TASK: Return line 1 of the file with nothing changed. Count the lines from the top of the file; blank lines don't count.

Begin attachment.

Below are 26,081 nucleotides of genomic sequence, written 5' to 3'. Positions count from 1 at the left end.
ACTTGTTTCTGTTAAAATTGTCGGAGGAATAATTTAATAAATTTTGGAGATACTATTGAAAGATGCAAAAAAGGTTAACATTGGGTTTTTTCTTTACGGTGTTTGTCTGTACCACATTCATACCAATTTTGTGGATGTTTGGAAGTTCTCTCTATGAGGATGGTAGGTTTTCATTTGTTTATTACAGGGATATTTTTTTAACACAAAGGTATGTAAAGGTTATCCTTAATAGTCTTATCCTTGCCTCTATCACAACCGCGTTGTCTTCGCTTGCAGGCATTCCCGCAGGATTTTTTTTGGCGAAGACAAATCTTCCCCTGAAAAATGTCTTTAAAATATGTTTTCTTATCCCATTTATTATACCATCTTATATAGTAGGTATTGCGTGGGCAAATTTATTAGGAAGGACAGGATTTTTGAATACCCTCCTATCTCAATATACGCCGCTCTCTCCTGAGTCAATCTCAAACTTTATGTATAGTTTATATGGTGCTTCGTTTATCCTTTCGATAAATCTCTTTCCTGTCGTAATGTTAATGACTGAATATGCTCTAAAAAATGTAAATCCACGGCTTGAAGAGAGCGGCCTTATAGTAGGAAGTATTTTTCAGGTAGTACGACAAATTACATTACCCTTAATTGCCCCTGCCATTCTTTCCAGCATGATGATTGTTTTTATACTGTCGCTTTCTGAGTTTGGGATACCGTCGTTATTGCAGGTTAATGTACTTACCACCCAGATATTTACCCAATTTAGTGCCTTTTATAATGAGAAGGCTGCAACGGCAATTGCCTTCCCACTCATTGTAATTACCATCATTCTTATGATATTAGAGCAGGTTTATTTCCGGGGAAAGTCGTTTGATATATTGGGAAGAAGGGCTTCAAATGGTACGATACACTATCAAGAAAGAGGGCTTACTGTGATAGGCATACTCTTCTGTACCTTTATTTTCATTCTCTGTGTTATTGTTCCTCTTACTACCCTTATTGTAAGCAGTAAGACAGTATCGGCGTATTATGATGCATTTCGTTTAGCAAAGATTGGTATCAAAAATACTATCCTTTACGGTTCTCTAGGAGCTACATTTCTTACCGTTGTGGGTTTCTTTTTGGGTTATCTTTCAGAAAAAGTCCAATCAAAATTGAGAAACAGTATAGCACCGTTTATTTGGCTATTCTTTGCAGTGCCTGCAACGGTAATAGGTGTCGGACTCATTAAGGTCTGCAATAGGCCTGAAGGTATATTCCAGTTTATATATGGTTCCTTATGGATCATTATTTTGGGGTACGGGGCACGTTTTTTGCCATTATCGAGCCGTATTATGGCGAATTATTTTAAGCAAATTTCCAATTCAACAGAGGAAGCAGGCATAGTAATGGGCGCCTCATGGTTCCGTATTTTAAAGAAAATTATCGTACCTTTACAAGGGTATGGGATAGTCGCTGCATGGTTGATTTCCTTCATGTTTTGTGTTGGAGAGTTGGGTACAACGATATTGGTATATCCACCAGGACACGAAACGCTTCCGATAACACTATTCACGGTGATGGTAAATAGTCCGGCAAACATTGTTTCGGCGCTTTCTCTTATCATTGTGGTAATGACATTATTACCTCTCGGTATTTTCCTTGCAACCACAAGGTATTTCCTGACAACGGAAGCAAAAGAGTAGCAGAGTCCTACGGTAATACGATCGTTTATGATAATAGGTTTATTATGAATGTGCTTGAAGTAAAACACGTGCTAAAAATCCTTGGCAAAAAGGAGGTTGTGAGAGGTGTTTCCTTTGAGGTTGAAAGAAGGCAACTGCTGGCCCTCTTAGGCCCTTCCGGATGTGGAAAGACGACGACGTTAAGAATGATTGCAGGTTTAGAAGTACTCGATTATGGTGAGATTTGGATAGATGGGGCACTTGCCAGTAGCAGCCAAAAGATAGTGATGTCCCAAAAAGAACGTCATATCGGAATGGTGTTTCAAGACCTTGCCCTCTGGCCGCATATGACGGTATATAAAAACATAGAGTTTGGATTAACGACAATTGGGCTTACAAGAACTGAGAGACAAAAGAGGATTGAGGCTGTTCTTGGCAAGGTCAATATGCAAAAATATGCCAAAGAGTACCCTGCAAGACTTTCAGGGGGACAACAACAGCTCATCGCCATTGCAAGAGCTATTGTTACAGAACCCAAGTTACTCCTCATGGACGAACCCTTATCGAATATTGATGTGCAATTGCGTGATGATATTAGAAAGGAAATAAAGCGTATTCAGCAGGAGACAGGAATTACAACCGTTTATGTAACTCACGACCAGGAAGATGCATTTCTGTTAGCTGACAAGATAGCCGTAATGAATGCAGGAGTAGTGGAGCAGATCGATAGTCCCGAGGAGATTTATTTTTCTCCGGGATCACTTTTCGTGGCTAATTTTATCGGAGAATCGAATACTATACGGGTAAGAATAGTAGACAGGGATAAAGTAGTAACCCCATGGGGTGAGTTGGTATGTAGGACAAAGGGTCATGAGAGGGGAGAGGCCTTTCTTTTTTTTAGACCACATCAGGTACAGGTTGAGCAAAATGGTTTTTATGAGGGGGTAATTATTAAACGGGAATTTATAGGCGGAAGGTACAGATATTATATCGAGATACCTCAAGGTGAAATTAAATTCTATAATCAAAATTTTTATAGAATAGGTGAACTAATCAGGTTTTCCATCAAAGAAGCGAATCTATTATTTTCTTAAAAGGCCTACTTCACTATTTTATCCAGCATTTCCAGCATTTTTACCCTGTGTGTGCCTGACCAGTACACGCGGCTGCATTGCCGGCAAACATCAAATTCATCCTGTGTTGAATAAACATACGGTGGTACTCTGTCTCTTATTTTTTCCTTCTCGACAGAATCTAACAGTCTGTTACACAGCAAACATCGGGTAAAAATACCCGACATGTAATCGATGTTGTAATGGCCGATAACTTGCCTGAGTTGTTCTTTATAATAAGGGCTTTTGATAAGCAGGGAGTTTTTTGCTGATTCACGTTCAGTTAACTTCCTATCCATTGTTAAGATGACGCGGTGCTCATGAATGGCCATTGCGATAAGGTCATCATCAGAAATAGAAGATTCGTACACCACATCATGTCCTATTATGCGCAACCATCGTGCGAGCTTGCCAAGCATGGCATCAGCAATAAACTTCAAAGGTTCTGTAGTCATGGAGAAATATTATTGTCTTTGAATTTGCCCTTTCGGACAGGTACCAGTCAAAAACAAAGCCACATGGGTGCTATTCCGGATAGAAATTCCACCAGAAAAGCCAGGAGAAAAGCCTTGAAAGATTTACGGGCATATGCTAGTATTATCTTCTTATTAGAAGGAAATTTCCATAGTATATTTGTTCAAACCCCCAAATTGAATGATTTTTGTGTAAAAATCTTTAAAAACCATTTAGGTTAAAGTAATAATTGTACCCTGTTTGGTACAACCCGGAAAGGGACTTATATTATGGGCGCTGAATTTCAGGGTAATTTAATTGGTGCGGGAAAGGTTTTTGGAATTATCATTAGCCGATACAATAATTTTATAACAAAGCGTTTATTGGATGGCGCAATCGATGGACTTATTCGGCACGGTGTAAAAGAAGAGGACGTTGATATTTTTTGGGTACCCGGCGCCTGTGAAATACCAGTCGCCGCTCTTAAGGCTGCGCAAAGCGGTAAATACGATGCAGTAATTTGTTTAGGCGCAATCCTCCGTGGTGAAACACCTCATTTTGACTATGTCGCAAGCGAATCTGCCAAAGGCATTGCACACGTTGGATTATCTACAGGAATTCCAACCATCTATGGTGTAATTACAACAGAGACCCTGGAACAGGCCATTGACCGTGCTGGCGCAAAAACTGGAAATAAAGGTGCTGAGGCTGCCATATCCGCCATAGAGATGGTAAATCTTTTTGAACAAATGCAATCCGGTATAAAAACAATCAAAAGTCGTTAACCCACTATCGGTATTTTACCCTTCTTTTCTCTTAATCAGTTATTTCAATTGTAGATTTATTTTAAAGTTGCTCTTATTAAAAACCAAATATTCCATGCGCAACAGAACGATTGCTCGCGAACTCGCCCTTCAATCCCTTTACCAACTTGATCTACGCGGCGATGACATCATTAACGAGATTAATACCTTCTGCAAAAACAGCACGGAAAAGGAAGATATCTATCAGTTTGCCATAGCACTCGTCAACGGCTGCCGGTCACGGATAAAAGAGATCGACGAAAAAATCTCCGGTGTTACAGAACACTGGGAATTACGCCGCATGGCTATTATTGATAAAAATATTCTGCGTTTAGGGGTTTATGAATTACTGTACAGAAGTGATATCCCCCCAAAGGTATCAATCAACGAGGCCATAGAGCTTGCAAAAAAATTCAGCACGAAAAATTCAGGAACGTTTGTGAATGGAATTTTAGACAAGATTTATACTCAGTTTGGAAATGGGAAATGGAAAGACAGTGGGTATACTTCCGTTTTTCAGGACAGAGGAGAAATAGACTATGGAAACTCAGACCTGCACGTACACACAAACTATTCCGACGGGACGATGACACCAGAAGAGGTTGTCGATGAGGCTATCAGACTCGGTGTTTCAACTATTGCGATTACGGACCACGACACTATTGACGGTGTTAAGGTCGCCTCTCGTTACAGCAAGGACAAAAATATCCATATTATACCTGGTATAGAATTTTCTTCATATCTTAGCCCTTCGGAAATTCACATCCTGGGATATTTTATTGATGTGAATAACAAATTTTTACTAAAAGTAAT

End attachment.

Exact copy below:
Below are 26,081 nucleotides of genomic sequence, written 5' to 3'. Positions count from 1 at the left end.